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David Fencsik, Jessica Heaton; Durability of feature-based and object-based representations in visual short-term memory. Journal of Vision 2009;9(8):587. doi: 10.1167/9.8.587.
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© ARVO (1962-2015); The Authors (2016-present)
Recent studies of visual short-term memory (VSTM) suggest that people may remember one of two types of visual representations from a set of objects that recently disappeared. One type of representation is feature-based, and contains separate, unbound features for each object (e.g., one contains an object's color, another its location). The other type is object-based, and contains all the features of one object bound together. Debates persist about how VSTM supports these two types of representations. We report a new study in which we investigate how long each representation lasts after a stimulus disappears.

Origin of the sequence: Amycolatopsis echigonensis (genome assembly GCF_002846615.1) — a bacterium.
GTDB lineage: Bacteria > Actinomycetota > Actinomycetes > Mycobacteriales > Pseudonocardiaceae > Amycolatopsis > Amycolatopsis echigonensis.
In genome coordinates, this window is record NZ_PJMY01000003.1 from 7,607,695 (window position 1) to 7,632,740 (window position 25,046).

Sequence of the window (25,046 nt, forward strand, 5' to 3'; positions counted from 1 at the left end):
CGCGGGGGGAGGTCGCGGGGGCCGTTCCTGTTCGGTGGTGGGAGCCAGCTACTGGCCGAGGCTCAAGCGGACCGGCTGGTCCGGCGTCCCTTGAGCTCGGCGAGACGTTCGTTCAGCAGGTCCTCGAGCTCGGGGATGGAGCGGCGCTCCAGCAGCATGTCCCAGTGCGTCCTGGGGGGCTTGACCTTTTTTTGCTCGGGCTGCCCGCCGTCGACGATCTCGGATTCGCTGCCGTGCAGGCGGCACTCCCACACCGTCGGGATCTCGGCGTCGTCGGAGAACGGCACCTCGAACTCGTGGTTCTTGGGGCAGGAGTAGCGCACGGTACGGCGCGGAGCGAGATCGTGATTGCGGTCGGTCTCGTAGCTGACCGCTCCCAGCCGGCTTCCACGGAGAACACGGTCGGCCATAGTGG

We conducted an experiment using a change-detection task with colored squares as stimuli. We varied the retention interval between the two displays from 1–4 seconds to test for decay of memory for the first display. Additionally, we included two types of changes. On new-color trials, the colors of two squares would change to two new colors, and on switch trials, the colors of two squares would switch places. Changes on new-color trials can be detected if any color information has been retained, but changes on switch trials can be detected only if bound color-location information has been retained. Thus, the amount of feature-based and object-based information can be estimated separately by performance on these two types of trials.
We found that the amount of feature-based information stayed constant at about 1.4 items' worth over 4 seconds, whereas the amount of object-based information shrank from 2.4 to 1.7 item's worth between 1–4 seconds. These results suggest that the feature-based information stored in VSTM is more durable than object-based representations.
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